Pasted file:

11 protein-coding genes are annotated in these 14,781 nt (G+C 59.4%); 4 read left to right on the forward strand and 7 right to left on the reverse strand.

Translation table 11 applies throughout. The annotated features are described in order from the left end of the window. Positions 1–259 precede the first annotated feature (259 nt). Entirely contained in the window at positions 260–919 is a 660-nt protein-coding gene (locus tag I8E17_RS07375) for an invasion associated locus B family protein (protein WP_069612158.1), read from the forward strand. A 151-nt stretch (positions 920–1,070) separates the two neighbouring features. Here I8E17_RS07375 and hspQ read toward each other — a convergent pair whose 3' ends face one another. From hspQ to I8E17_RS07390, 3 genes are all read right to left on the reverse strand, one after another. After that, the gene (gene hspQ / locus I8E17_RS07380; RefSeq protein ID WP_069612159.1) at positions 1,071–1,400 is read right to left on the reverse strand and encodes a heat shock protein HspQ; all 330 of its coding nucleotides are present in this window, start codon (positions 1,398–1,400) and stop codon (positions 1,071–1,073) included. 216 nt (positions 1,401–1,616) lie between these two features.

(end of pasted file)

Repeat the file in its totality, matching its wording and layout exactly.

11 protein-coding genes are annotated in these 14,781 nt (G+C 59.4%); 4 read left to right on the forward strand and 7 right to left on the reverse strand.

Translation table 11 applies throughout. The annotated features are described in order from the left end of the window. Positions 1–259 precede the first annotated feature (259 nt). Entirely contained in the window at positions 260–919 is a 660-nt protein-coding gene (locus tag I8E17_RS07375) for an invasion associated locus B family protein (protein WP_069612158.1), read from the forward strand. A 151-nt stretch (positions 920–1,070) separates the two neighbouring features. Here I8E17_RS07375 and hspQ read toward each other — a convergent pair whose 3' ends face one another. From hspQ to I8E17_RS07390, 3 genes are all read right to left on the reverse strand, one after another. After that, the gene (gene hspQ / locus I8E17_RS07380; RefSeq protein ID WP_069612159.1) at positions 1,071–1,400 is read right to left on the reverse strand and encodes a heat shock protein HspQ; all 330 of its coding nucleotides are present in this window, start codon (positions 1,398–1,400) and stop codon (positions 1,071–1,073) included. 216 nt (positions 1,401–1,616) lie between these two features.